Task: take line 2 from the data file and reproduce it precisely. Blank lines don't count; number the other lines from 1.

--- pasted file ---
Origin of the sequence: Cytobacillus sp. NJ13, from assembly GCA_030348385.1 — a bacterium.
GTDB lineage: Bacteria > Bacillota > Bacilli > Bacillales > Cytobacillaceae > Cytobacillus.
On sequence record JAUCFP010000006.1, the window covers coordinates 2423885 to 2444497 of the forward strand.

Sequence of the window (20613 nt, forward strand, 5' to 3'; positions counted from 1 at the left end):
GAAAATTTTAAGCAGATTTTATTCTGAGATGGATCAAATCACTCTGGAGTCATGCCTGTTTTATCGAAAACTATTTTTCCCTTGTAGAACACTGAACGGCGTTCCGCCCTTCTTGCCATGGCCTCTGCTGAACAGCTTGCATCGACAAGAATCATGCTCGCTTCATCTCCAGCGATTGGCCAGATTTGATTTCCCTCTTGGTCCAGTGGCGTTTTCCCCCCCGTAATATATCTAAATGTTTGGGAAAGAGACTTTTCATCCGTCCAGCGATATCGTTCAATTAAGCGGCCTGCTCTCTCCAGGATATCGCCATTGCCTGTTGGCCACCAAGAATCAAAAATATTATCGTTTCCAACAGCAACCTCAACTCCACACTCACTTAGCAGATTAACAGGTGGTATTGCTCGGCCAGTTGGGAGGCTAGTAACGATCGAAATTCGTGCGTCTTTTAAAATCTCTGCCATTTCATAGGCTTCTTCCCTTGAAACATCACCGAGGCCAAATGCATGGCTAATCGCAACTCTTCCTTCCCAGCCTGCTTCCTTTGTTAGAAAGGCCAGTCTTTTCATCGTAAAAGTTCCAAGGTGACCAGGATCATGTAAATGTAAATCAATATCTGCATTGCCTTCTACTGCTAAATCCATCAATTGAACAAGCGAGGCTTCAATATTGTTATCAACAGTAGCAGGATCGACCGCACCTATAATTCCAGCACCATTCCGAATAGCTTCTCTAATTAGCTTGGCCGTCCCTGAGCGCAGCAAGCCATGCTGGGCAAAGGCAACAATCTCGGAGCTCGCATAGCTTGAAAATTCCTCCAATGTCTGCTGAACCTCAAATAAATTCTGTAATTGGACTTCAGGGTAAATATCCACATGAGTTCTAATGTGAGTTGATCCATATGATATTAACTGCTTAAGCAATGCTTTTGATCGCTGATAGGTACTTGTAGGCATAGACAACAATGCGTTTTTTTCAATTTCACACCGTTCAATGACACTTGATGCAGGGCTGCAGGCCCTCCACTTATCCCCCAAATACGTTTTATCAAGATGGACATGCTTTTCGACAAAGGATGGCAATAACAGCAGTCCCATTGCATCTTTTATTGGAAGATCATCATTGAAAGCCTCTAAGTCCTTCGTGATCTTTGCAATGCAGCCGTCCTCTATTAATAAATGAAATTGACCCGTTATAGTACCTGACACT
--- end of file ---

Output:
GTDB lineage: Bacteria > Bacillota > Bacilli > Bacillales > Cytobacillaceae > Cytobacillus.